Road Trip! The Epic Voyages of Comics
With the San Diego Comic-Con almost upon us, fans and professionals from all across the globe are about to converge on the San Diego Convention Center. Some are there, and some are currently en route. And so it’s in that spirit of travel that we present this run-down of some notable road trips in comics, with the hope that your travels from point A to point B and back again will be almost as interesting as what you do when you arrive.
Starting Point: New York, NY
Distance: Approximately 9,950 miles (all distances given as the crow flies) One of the most critically-acclaimed series of the past ten years, Brian K. Vaughan and Pia Guerra’s “Y: The Last Man” puts countless miles behind it over its sixty issues; but it begins with Yorick Brown, the last surviving human male, trying to make it from Brooklyn to Australia to find the girlfriend he’d proposed to by phone just before almost all men on on the planet died and the world as everyone knew it ended. So remember, be careful about long distance relationships, they always end up more complicated than you think.
Yorick’s accompanied by Agent 355, a U.S. Secret Agent assigned to protect his life; Dr. Allison Mann, a geneticist who needs to get Yorrick to San Francisco to analyze how he survived, and Ampersand, Yorick’s capuchin monkey, the only other male mammal to survive. The group makes the standard stops across the Midwest and plain states common to any trip across the U.S., concealing Yorick’s identity and meeting the friendly types of people you’d expect them to meet. In other words, they’re often quite lucky one of them is a trained killer. If you haven’t read the series yet, now’s a good time to start. Vertigo released a promotional edition of the first issue priced at one dollar at the start of July and is in the process of putting out deluxe hardcover collections of the entire story.
Starting Point: Los Angeles, CA
Destination: New York, NY
Distance: 2,451 miles
Written by J. Michael Straczynski, with art by Gary Frank, “Midnight Nation” tells the story of a man who loses his soul and has a year to walk from Los Angeles to New York to get it back, which runs counter to the norm of flying into L.A. and then proceeding to lose your soul.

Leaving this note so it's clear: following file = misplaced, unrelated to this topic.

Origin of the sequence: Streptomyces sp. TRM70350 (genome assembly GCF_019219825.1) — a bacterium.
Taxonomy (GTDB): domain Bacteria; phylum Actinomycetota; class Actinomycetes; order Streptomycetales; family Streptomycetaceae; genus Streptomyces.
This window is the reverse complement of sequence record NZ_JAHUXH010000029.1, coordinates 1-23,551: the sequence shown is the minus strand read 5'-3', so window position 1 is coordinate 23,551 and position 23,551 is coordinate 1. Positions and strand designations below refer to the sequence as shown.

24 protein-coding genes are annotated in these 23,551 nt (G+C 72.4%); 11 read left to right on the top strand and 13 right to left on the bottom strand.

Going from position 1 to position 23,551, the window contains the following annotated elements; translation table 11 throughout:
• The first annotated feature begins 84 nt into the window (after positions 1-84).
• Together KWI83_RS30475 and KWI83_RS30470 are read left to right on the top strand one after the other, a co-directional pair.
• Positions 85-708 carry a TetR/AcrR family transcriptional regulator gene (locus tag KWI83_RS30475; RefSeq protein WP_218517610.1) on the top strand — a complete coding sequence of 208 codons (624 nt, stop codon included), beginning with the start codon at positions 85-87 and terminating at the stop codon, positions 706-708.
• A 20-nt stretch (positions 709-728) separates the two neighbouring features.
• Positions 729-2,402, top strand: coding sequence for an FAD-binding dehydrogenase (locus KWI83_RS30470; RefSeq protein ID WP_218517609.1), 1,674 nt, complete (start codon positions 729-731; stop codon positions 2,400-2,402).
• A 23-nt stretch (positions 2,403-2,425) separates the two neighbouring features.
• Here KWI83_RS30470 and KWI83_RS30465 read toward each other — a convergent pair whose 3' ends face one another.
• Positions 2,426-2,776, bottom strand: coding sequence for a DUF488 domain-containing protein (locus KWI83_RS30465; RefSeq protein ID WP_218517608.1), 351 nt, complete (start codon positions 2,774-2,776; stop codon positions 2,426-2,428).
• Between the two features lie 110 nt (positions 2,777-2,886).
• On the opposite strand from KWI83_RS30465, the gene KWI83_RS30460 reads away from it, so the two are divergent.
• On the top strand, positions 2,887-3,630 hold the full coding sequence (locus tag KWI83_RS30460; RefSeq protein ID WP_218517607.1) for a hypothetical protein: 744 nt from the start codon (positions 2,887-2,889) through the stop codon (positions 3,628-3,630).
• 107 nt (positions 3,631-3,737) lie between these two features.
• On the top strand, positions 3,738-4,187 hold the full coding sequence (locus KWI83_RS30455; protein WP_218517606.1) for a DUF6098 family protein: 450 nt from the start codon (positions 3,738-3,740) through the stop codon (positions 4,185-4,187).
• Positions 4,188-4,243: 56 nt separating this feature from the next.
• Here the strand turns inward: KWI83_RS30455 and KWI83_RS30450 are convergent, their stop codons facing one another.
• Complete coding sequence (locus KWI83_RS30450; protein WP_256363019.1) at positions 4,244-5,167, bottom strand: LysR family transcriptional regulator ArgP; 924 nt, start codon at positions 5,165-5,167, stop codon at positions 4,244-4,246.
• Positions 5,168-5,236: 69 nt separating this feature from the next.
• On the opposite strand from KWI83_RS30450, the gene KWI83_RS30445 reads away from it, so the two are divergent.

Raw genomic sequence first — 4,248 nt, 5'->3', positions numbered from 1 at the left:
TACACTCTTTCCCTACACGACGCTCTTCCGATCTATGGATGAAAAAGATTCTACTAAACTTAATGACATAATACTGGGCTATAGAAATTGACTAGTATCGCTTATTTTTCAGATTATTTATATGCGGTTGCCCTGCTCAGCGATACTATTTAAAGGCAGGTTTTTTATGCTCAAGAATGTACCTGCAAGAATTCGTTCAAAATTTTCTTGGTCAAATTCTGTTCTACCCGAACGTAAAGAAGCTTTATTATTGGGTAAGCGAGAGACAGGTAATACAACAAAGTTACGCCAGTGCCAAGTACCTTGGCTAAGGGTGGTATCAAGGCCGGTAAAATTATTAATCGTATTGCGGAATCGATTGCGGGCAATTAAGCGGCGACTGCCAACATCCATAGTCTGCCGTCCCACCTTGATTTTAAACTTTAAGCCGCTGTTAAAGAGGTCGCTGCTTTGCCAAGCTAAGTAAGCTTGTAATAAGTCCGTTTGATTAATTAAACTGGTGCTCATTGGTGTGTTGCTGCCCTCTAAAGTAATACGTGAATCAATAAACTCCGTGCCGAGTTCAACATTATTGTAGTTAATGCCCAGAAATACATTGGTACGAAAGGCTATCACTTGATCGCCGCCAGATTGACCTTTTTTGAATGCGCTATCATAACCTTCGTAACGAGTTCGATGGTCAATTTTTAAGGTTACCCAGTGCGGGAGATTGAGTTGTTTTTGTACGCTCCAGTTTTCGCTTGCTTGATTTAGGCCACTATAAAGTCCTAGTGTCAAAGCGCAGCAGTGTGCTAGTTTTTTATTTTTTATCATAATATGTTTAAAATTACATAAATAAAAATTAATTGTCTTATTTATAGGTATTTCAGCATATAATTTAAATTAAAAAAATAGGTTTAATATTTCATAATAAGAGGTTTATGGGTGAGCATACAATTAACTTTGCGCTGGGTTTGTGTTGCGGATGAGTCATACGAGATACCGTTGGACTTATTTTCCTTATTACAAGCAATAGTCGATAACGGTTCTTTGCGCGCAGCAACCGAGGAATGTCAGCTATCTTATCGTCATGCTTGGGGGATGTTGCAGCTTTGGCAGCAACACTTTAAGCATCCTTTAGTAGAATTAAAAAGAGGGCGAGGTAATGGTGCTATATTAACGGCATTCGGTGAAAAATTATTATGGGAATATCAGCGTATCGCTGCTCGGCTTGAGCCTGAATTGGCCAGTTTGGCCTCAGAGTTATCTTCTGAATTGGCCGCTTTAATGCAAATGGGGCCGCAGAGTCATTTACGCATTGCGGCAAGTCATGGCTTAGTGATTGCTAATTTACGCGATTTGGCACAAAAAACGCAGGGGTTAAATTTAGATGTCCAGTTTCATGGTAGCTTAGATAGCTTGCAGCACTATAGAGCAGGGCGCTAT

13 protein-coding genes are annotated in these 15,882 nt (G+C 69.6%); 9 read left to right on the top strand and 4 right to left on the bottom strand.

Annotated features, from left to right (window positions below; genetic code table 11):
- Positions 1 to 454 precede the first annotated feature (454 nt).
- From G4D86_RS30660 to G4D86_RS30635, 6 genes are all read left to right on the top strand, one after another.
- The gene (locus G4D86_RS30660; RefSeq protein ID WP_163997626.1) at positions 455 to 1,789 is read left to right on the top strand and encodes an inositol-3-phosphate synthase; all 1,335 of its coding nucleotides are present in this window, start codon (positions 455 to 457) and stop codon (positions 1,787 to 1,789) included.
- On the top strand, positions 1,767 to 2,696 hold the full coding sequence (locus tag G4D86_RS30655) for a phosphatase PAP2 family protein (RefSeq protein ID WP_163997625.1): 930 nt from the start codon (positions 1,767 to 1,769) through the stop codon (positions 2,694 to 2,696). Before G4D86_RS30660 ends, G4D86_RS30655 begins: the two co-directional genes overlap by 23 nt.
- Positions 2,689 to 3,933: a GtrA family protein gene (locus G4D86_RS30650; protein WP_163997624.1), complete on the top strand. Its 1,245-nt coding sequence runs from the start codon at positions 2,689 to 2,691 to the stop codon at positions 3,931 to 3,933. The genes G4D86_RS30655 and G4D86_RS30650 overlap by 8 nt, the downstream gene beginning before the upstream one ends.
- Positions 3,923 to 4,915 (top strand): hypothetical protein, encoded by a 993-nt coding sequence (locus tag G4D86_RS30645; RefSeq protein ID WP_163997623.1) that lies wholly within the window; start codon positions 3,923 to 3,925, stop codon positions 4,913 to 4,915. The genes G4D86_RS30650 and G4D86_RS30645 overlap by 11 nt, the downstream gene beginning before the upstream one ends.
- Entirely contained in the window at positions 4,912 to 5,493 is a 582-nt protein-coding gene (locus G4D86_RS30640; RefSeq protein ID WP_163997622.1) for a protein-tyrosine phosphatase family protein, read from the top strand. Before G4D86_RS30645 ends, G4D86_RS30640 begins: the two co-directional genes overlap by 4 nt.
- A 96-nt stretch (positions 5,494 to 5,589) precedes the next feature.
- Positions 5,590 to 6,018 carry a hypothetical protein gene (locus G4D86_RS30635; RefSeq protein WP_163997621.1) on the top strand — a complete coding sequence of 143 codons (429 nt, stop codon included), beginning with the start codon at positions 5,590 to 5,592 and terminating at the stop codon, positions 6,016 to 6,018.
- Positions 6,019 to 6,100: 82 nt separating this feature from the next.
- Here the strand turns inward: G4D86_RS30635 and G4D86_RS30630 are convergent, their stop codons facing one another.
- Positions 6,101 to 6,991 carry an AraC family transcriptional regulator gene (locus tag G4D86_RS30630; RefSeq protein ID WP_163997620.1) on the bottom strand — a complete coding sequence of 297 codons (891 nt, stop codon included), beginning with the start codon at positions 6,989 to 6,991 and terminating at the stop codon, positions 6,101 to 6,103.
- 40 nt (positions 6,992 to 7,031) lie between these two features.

David Grey, formerly a police detective, is stuck in between realities, unnoticed by most people and accompanied only by Laurel, a mysterious woman assigned to be his guide. She’s helped others attempt the same trip in the past, but doesn’t like to talk about the results. There’s camping, fireside chats, a library with every great book that’s never been finished, and a meaningful stopover in Chicago on the way to the Big Apple.
There’s also the threat of attack from a group of nearly mindless robed men with strange markings from head to toe. Not only in Jersey like you’d expect, but every step of the way. The twelve issue series is available in trade paperback, and an oversized deluxe hardcover edition is set to be released later this year.
Starting Point: Sacramento, CA
Destination: New Babylon (formerly New York City and Washington, D.C.)
Distance: 2,373 miles
The Marvel Universe of the future is not a a very pleasant place to live in Mark Millar and Steve McNiven’s “Old Man Logan” arc of “Wolverine,” but if you actually want to go somewhere else — well, that’s even worse. Wolverine, who gave up on being a hero fifty years ago when the villains won, just wants an ordinary life on the farm with the family he’s raising in northern California. But when he can’t pay the rent to the Hulk’s grandkids, he’s got no choice but to go on a cross-country journey transporting illegal goods with Hawkeye to scrape the money together. In the Spider-Mobile.
There’s the usual stop in Vegas you’d expect any traveler to make, and then there’s the sightseeing along the way. Mt. Rushmore, suitably updated to reflect the new world order, not one but two oversized skeletons, and a couple dinosaur herds. And along the way we find out what happened to all the heroes and just why Wolverine refuses to fight anymore. The first seven issues have been released, with the giant-sized finale due out in September.
Starting Point: Troy (near modern day Çanakkale in Turkey)
Distance: Approximately 325 Miles
“It’s 280 nautical miles to Ithaca, we’ve got a full crew, a few barrels of food, there’s no wind, and we’re in a sail boat.”
Now, it’s been a while since I’ve read “The Odyssey,” but I’m pretty sure those are the lines with which the great poet Homer started his epic poem, the ur-road trip myth of Western Literature. If you’re up for a refresher like I am, there are a few graphic novel adaptations of the story that have either been recently released or will be soon. Marvel’s eight issue series written by Roy Thomas with art by Greg Tocchini has been collected into a hardcover edition, and IDW will be releasing their own version of the classic later this year.
The millennia-old story still resonates with lessons useful to us today. For just one example, take Odysseus’ unfortunate decision to piss off Poseidon, god of the sea, prior to a lengthy ocean voyage. Keep that in mind as you interact with the many people with power over your travel plans in the coming days, whether they be the airline attendant who might be able to bump you into a better seat or the friend you’re counting on to wake you up and make sure you make it out the door in time. Stay on their good sides, lest your own travels be fraught with danger and interminable, seemingly years-long delays.
Obviously these are just a few comic series that use epic trips to tell their story. What are some of your favorites?